Texas completed its first perfect January in 28 years as it pushed past No. 22 West Virginia 69-54 Sunday afternoon.
The No. 12 Longhorns ride a 14-game win streak. They’ve opened conference play with 10 straight victories — shattering the previous program record.
While Texas entered this season with plenty of momentum and high expectations, a cloud of uncertainty loomed on the 40 Acres, too.
The team entered the 2016-17 campaign coming off Texas’ first NCAA Elite Eight appearance since 2003. That 31-win team boasted a slew of core talent, headlined by WNBA first-round pick Imani Boyette.
Texas also lost three four-year starters, including its leader on and off the court in point guard Celina Rodrigo.
Those losses made it unclear as to the program’s future. A new batch of talent stepped in, giving Texas the No. 4 recruiting class in the nation, according to ESPN.
But those new stars could do little to replace the veteran core of the previous year.
Without the necessary growth, the season might have devolved into rebuilding in preparation for 2018 — and it looked to be trending that way as Texas dropped four of its first six contests.
Head coach Karen Aston acknowledged growing concerns at the start of the season. Entering her fifth year at the helm, Aston understood the somewhat precarious situation in which Texas found itself.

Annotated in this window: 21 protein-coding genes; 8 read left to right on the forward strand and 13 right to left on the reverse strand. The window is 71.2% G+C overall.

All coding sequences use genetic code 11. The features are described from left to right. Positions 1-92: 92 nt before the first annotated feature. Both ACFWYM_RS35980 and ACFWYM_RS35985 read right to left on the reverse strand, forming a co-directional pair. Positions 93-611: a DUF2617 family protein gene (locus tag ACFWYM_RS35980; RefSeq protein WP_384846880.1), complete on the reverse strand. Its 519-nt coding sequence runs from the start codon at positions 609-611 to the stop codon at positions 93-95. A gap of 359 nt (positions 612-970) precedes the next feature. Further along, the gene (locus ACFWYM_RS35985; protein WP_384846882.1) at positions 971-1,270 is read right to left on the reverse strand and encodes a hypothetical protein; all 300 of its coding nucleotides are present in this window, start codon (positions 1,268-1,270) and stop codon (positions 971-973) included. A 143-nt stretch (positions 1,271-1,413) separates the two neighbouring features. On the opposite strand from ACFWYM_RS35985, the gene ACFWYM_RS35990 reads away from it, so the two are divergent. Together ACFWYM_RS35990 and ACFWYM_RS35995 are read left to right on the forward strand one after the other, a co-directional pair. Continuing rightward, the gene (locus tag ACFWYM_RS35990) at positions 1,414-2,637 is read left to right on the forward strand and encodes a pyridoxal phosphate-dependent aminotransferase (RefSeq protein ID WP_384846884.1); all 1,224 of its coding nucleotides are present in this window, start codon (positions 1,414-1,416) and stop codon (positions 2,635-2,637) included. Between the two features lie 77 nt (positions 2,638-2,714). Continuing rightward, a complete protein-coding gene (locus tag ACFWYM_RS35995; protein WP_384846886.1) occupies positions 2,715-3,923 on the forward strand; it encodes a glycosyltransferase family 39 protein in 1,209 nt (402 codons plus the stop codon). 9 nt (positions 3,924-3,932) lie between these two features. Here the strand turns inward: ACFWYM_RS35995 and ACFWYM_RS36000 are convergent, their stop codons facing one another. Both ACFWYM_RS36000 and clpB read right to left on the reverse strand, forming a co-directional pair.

“The other difficult part for this group is that when you look at our starting lineup, aside from Kelsey Lang, every player is in a new role,” Aston said back in November. “It takes time to adjust to the new roles. I would be discouraged if I didn’t think the future of this group looked good.”
Though it took some time, the dubious direction of the season straightened out, and the Longhorns (16–4, 10–0 Big 12) are on track to make another postseason run.
Called to step up, the team’s only two seniors, guard Brianna Taylor and center Kelsey Lang, evolved into vocal and steady leaders. Alongside junior guards Brooke McCarty and Ariel Atkins — Texas’ two leading scorers — the four have willed this young squad to the best conference start on record.
“The collective job that those four have done has been tremendous in just a sense of where we started with their leadership and where we are now,” Aston said.
That leadership has shown itself in the rapid development of freshman forward Joyner Holmes. Already third highest on the team in scoring at 11.8 points per game, Holmes has blossomed into the offensive threat Texas badly needed if it was to remain in contention.
Holmes credits the guidance of her teammates and fellow starters in allowing her to be effective.
“I think I follow mostly behind my counterparts like Kelsey,” Holmes said. “And I think Ariel and Brooke and Bri do a great job of leading, so I just follow them and then I try to step into my role as best as I can.”
That leadership may not always be evident from the fan perspective. But it’s those small things that Aston continually emphasizes that allowed the cohesive and seemingly tournament-ready team that Longhorn faithful cheers for each night to emerge.
“Again, when you talk about the young players, that’s something that (the upperclassmen) have done a really great job with — is just kind of taking the young ones under their wing,” Aston said. “And you might still not hear them, but you can see them pulling them to the side and trying to, what I would call, mentor them.”